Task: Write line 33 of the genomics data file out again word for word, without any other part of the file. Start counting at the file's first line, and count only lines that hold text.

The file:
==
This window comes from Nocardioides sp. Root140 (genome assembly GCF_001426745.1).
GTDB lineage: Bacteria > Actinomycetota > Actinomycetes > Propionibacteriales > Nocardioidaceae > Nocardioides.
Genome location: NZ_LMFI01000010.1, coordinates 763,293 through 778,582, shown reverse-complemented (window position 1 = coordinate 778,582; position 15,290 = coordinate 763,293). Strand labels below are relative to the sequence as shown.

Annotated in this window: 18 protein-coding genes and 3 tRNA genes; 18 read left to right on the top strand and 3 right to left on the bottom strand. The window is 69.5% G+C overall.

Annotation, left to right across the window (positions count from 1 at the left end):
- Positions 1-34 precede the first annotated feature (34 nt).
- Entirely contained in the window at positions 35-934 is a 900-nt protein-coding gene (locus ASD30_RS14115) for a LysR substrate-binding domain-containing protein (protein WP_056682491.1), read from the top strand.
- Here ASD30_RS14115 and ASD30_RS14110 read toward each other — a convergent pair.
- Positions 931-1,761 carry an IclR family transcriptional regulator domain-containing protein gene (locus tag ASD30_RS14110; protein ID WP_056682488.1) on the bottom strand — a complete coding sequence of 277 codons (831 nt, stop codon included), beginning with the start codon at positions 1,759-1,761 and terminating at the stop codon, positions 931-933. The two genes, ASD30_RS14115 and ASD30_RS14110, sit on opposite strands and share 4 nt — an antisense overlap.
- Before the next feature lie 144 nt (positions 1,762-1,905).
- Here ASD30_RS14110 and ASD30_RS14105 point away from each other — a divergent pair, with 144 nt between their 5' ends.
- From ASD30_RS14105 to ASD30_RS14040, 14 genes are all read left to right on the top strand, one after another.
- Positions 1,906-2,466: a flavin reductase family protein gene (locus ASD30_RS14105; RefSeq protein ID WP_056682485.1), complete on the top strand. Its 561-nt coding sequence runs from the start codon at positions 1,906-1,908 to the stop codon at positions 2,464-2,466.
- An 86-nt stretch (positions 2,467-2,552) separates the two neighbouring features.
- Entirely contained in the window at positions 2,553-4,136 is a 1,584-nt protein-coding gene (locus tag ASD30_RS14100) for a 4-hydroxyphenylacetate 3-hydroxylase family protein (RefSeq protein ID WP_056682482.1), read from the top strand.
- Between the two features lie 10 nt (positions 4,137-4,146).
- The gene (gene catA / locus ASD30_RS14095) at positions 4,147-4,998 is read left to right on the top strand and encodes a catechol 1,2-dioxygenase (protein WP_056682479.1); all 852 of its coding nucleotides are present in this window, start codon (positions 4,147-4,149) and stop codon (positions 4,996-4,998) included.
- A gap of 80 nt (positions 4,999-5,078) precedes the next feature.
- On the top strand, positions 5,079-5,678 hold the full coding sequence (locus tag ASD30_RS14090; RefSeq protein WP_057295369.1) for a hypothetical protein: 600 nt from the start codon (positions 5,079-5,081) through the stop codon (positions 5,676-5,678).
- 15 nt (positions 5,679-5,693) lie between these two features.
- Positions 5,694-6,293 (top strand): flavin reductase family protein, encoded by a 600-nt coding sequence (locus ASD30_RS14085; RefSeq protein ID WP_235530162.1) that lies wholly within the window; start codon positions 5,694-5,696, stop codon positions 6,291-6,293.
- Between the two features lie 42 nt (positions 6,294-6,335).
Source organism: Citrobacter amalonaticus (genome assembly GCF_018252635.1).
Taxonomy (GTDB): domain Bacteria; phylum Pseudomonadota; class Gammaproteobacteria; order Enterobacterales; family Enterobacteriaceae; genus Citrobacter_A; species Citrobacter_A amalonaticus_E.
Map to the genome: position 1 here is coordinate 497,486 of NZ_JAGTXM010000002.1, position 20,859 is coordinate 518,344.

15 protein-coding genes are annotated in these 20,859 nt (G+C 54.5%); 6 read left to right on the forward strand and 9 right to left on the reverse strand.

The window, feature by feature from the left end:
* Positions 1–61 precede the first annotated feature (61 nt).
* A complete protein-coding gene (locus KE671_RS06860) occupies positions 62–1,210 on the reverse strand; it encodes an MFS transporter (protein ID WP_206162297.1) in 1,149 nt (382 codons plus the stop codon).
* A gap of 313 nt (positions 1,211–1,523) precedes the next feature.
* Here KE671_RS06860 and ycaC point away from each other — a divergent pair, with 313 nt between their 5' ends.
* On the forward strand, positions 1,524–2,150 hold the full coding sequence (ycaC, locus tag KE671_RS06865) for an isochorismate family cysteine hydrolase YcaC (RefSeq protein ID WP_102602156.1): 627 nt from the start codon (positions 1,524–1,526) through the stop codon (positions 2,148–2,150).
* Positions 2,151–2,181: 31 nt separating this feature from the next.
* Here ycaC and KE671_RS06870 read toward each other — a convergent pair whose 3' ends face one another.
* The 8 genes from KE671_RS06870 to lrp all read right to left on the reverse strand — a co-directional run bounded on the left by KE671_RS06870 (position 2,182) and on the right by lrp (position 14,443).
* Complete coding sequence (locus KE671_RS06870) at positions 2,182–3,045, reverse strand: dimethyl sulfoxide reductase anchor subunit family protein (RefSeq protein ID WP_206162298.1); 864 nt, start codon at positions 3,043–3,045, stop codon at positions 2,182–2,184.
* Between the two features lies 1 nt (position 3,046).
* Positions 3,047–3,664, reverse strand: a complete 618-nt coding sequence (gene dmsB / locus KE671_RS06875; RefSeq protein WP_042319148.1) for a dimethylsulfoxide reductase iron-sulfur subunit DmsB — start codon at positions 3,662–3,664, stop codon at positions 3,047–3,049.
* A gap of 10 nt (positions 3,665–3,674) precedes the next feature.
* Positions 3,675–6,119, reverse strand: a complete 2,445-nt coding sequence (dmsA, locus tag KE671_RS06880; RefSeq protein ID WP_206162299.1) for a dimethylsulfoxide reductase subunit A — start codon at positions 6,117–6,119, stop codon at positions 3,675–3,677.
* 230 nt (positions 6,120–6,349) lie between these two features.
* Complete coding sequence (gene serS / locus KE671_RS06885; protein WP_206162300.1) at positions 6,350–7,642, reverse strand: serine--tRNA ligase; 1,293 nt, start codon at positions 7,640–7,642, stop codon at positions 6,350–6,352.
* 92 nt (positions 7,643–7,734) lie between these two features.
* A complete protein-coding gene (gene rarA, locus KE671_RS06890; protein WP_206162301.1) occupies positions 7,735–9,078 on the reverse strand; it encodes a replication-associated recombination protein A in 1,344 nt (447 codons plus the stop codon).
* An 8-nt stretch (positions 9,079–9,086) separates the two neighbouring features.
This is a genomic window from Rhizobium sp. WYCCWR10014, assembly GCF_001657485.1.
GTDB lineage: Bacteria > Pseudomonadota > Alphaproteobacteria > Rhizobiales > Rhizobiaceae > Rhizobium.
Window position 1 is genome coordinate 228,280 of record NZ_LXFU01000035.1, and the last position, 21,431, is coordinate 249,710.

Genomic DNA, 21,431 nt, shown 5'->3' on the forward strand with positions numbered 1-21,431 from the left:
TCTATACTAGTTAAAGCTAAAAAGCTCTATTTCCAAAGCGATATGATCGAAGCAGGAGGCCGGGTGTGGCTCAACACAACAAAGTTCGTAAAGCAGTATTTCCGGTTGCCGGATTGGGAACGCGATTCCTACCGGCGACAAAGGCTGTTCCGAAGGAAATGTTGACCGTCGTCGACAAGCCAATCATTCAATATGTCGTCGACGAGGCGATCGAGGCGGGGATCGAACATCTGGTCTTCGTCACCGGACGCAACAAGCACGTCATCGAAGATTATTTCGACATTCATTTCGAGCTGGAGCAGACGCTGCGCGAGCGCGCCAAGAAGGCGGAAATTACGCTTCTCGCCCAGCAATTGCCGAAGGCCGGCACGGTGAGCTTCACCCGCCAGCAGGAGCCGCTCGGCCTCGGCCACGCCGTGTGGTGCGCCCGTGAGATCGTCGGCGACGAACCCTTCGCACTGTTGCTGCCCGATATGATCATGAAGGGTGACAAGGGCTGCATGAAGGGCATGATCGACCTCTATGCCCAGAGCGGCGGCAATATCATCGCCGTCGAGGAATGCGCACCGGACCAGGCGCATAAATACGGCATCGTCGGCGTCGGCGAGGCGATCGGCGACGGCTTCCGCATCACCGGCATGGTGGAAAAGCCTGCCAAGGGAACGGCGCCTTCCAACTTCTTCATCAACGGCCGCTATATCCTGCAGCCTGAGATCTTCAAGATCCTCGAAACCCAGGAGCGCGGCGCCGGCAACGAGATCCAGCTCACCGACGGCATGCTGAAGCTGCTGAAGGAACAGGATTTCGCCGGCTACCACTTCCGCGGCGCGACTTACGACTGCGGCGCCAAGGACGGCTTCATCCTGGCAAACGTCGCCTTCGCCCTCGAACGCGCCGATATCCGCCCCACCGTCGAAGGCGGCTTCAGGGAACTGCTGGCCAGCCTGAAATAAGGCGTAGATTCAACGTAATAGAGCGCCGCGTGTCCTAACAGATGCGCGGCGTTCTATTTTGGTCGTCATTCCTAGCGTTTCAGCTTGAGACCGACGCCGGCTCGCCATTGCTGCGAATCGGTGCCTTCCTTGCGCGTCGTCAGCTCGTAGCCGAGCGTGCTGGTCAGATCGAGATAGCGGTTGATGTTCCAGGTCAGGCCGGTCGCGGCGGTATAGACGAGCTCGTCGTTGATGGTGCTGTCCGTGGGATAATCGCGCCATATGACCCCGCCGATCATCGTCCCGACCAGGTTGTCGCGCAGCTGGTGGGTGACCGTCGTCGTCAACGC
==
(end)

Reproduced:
* Positions 2,151–2,181: 31 nt separating this feature from the next.